External Financing Costs and Banks Loan Supply: Does the Structure of the Bank Sector Matter?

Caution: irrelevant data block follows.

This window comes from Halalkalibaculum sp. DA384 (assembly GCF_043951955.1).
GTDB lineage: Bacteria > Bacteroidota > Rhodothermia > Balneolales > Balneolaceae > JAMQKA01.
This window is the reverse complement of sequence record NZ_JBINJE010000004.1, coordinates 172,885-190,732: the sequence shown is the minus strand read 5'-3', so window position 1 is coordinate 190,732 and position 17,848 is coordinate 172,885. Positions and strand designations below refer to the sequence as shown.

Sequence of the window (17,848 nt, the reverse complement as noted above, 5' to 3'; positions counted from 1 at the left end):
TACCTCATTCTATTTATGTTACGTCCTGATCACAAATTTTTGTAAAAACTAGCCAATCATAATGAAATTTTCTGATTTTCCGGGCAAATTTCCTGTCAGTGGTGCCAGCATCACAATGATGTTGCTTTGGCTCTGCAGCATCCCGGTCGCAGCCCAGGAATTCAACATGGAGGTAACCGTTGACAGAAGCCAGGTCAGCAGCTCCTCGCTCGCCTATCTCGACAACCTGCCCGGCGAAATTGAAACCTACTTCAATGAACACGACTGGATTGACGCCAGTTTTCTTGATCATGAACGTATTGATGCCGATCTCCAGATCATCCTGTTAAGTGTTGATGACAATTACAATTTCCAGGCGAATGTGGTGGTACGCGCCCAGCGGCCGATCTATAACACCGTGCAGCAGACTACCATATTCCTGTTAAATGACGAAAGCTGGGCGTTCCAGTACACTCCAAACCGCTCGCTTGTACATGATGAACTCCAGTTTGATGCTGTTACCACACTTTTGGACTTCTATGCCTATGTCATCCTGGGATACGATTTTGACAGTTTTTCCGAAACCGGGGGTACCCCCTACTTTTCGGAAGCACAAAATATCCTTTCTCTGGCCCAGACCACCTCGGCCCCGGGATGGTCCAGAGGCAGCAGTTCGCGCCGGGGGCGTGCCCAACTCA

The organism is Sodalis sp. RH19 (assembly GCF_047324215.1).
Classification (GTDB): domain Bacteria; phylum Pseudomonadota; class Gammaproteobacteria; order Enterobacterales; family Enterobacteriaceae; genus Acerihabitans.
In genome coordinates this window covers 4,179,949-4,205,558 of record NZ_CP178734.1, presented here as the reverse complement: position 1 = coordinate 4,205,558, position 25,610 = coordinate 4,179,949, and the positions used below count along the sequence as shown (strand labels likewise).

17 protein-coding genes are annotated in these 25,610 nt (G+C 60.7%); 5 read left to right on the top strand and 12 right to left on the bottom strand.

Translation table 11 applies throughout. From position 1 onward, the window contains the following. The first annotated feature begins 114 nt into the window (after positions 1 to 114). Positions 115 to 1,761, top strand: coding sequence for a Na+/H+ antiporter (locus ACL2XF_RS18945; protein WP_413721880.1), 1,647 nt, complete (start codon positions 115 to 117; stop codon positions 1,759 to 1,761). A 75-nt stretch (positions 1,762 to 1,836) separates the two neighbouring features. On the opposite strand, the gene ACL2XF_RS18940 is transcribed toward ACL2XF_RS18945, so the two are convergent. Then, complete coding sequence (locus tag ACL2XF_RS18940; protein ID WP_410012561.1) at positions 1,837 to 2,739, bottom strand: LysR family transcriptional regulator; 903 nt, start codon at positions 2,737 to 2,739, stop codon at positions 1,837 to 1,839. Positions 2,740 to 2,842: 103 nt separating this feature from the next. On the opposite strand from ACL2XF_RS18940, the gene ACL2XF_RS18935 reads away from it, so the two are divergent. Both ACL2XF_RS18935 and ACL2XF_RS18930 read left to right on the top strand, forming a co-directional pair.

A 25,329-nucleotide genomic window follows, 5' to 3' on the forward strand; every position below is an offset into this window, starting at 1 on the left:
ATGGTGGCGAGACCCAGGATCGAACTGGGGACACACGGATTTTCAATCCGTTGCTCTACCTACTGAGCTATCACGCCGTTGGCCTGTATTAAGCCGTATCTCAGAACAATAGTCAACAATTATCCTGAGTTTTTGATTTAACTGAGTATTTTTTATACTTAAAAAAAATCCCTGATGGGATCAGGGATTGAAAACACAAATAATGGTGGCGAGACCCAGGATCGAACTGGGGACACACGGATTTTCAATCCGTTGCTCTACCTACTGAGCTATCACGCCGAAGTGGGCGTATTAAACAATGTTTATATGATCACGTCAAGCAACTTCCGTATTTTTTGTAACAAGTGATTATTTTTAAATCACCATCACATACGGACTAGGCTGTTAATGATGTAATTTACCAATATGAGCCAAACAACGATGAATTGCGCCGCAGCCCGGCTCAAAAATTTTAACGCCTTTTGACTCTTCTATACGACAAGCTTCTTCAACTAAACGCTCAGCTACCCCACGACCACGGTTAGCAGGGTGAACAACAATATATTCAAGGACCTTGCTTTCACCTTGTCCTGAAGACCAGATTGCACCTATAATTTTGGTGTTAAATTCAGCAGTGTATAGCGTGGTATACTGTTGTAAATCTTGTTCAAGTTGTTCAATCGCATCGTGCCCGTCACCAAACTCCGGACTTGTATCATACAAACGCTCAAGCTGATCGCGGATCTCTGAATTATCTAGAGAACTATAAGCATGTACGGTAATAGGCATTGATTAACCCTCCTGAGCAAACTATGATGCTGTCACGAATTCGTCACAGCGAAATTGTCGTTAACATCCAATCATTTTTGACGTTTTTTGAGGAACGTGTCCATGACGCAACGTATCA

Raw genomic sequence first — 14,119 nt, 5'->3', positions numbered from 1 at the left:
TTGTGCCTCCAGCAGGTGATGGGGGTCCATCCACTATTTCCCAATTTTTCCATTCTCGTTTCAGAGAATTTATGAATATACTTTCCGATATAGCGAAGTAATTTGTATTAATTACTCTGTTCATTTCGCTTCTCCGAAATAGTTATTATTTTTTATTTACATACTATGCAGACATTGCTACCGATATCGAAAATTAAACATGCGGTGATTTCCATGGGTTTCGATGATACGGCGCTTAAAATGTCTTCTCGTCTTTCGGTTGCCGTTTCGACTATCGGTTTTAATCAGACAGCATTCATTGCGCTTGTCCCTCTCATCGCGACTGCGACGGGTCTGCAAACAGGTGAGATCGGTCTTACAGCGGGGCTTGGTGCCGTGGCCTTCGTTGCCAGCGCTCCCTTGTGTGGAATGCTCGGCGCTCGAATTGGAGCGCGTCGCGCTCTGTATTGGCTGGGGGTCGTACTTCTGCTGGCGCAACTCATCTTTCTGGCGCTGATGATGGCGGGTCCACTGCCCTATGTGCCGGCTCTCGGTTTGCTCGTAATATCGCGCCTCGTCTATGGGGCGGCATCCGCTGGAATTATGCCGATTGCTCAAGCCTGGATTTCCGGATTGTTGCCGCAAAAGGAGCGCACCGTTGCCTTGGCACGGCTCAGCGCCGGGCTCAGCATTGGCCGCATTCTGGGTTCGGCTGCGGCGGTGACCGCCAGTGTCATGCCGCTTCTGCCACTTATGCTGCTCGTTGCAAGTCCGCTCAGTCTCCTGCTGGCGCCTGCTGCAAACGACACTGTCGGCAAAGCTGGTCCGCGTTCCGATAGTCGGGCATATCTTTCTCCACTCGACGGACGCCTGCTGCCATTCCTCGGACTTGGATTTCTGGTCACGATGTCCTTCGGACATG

This paper investigates whether banks loan supply depend on internally generated capital in a fashion that varies according to the size-structure of the bank sector. Banks may experience liquidity constraints if it is costly to raise uninsured funds and recent evidence suggests that external financing costs may be particularly high for small banks. Considering that retail loan markets are predominately local in nature, this paper ask whether the potential significance of individual-bank constraints carry over to a regional level in a manner that affects the overall supply of bank credit to local loan markets. Panel data for US states is used to study how state-level loan supply covaries with cash flow in bank systems with different size-structure. Shifts in the demand for loans induced by the Tax Reform Act of 1986 is used to identify loan supply. The results produce strong evidence of state-level supply effects. It is shown that loan supply of bank systems with a high percentage of small banks depends pro-cyclically on banks internal generation of capital and that no systematic covariation is present in bank systems with relatively few small banks.
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